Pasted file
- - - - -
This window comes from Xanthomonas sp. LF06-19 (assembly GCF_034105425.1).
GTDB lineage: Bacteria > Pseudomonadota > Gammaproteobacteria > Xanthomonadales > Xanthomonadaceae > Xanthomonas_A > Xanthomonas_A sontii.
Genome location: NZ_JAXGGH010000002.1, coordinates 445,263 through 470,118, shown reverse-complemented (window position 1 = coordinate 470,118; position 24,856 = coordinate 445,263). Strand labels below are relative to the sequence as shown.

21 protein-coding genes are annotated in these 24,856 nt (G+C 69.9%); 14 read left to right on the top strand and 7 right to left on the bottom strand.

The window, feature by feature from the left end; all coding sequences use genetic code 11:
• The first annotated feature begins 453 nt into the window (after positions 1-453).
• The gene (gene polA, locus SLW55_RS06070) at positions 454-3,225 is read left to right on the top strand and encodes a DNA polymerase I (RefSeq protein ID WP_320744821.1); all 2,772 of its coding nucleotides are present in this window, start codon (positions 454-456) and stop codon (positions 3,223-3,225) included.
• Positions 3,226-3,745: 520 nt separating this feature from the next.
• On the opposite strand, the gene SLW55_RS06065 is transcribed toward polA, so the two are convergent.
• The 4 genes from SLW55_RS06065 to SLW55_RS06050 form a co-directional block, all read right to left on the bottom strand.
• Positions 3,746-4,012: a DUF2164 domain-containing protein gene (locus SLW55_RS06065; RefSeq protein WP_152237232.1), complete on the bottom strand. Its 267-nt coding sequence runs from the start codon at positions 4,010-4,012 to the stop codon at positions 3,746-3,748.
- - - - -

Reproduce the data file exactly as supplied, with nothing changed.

This window comes from Xanthomonas sp. LF06-19 (assembly GCF_034105425.1).
GTDB lineage: Bacteria > Pseudomonadota > Gammaproteobacteria > Xanthomonadales > Xanthomonadaceae > Xanthomonas_A > Xanthomonas_A sontii.
Genome location: NZ_JAXGGH010000002.1, coordinates 445,263 through 470,118, shown reverse-complemented (window position 1 = coordinate 470,118; position 24,856 = coordinate 445,263). Strand labels below are relative to the sequence as shown.

21 protein-coding genes are annotated in these 24,856 nt (G+C 69.9%); 14 read left to right on the top strand and 7 right to left on the bottom strand.

The window, feature by feature from the left end; all coding sequences use genetic code 11:
• The first annotated feature begins 453 nt into the window (after positions 1-453).
• The gene (gene polA, locus SLW55_RS06070) at positions 454-3,225 is read left to right on the top strand and encodes a DNA polymerase I (RefSeq protein ID WP_320744821.1); all 2,772 of its coding nucleotides are present in this window, start codon (positions 454-456) and stop codon (positions 3,223-3,225) included.
• Positions 3,226-3,745: 520 nt separating this feature from the next.
• On the opposite strand, the gene SLW55_RS06065 is transcribed toward polA, so the two are convergent.
• The 4 genes from SLW55_RS06065 to SLW55_RS06050 form a co-directional block, all read right to left on the bottom strand.
• Positions 3,746-4,012: a DUF2164 domain-containing protein gene (locus SLW55_RS06065; RefSeq protein WP_152237232.1), complete on the bottom strand. Its 267-nt coding sequence runs from the start codon at positions 4,010-4,012 to the stop codon at positions 3,746-3,748.